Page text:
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LIFE, DEATH AND SUICIDE

AS CATHOLICS LEAD THE FIGHT AGAINST ASSISTED SUICIDE LAW, BISHOP VANN REFLECTS ON HIS FATHER’S DEATH AND ITS MEANING

By Cathi Douglas     3/19/2015

“There is no human life more sacred than another, just as there is no human life qualitatively more significant than another. The credibility of a health care system is not measured solely by efficiency, but above all by the attention and love given to the person, whose life is always sacred and inviolable.” —Pope Francis

As his father was losing his fight against Parkinson’s disease at St. John’s Hospital in Springfield, Ill. recently, Bishop Kevin Vann prayed and meditated on eternal life and the human experience of dying. Bishop Vann’s reflections during his father’s last days – chronicled on his blog at ocbishop.org – personalized the Catholic Church’s current fight against California’s assisted suicide legislation introduced in January.

“Medicine is built upon a long and venerable ethical tradition, stretching back to the Hippocratic Oath, which can be summarized: ‘when possible to cure, always to care, never to kill,’” Bishop Vann noted. When he counsels the dying and their families, he said, he emphasizes that fear and pain will never have the last word. “As Christians, we believe in a reality greater than we can see. Finding hope and peace in dying and death, and realizing that the decisions about both life and death are not ours but God’s to make, allows the Lord to take the lead,” Bishop Vann said.

“When we are on the verge of something eternal, it’s a God-given moment,” Bishop Vann said. Providing prayer and spiritual counseling to the families of the dying and the patients reconciles them with God and with each other.

He says he considers it a privilege to be at the bedsides of the dying and notes the vital roles of palliative and hospice care. Good palliative care addresses the needs of the whole person – not merely the biological aspects of disease or disability, but the psychological, social and spiritual needs of people in their final days, Bishop Vann said. The work of palliative care in medicine is complemented by the hospice movement in nursing, which has made great advances in recent years. With hospice care, death is neither postponed nor hastened; to witness death is to be present in a sacred moment.

As his father was breathing his last, Bishop Vann recalled, “we kept vigil together at his bedside and we knew that he would pass on God’s time, not on his own. No one could take that time from us. It gave my siblings and I time to be together, and to enable my father to go home when God called him.”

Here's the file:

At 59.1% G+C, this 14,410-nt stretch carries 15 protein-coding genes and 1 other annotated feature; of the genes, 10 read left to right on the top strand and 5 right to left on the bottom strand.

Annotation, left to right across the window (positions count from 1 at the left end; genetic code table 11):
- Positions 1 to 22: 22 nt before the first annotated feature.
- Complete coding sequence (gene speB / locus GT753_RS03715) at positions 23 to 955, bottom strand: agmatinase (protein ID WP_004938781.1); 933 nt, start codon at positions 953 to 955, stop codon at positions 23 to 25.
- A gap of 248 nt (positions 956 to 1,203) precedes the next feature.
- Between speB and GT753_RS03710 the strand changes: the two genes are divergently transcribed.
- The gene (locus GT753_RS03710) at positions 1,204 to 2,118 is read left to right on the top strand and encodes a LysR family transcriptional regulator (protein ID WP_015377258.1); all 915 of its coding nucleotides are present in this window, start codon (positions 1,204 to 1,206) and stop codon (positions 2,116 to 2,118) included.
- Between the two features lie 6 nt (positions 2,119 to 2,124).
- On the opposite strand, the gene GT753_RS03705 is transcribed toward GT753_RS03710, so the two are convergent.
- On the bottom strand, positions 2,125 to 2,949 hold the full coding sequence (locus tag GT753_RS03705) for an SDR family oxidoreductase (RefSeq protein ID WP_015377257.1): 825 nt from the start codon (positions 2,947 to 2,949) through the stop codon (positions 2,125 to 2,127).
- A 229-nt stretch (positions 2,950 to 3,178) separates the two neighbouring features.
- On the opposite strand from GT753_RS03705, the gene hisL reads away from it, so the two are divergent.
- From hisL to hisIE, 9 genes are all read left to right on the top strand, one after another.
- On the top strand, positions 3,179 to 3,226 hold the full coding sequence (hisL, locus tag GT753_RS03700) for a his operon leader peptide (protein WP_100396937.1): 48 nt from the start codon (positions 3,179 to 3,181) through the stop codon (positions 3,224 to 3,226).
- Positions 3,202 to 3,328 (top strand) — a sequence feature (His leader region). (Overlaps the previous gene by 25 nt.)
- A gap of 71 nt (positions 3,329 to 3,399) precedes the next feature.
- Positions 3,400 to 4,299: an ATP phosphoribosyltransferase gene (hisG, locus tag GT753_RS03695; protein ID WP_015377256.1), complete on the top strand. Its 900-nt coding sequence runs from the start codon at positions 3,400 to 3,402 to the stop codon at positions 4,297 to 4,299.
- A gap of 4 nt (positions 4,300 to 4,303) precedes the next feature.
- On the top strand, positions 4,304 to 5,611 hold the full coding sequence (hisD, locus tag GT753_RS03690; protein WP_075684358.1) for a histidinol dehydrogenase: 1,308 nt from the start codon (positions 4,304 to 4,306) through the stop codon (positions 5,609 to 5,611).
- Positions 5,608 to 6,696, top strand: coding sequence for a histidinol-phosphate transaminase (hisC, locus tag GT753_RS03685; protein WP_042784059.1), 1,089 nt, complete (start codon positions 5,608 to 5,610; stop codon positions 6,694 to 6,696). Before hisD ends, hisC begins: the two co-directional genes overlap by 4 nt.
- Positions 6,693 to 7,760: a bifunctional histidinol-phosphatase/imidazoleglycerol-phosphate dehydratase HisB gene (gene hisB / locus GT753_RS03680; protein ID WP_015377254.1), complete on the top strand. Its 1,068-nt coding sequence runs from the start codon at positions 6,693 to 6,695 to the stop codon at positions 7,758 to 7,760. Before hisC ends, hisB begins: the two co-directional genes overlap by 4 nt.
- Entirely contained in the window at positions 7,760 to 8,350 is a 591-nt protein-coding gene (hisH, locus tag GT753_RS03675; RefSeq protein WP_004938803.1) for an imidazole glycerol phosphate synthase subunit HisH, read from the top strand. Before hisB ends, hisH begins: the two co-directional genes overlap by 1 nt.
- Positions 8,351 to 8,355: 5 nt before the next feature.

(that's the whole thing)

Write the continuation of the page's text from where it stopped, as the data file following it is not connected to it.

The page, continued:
He wrote about the vigil on his blog: “I found these words from All Souls Day yesterday in a parish bulletin from a church where I celebrated Mass: ‘We do everything possible to eliminate the thought. Yet for the Christian, death is not a moment separate from the rest of life. The deepest hope nourished by the faith is the final encounter with Christ.’

“As I sit here with my father waiting for his passage into eternal life, I remember that we are not far from what was once called the hospital’s ‘expectant fathers’ waiting room’ where he waited for me to be born in the early hours of May 10, 1951.”

While many people worry that their last days might be filled with undue pain, discomfort or other indignities, medicine today offers many alternatives for end-of-life care. Few of us want to spend our last moments in an intensive care unit, with IV lines and breathing tubes and all the other apparatus of high-tech medicine, so good palliative medicine ensures our care and comfort when a cure is impossible, offering the solace and consolation we need.

Palliative medicine includes pain management, treatment of depression and anxiety, emotional and social support, and spiritual care. The effects of terminal illness, including pain, loss of function, isolation, and becoming a burden on others, are minimized. In fact, Bishop Vann noted, palliative care extends the ministry of Jesus, who cared for the sick and dying.

Thus death is not to be feared, he said, although it is not to be speeded up, either. “Our Catholic faith and morals do not require that we continue to pursue useless or excessively burdensome treatments that have little chance of benefit,” Bishop Vann said. “In the same way, we find great blessings and great love at the moment of death because it reunites us with God.”

The End of Life Option Act, SB 128, which would allow physician-assisted suicide in California, was introduced to the California legislature on Jan. 21. If the bill fails, its supporters promise a ballot initiative in 2016.

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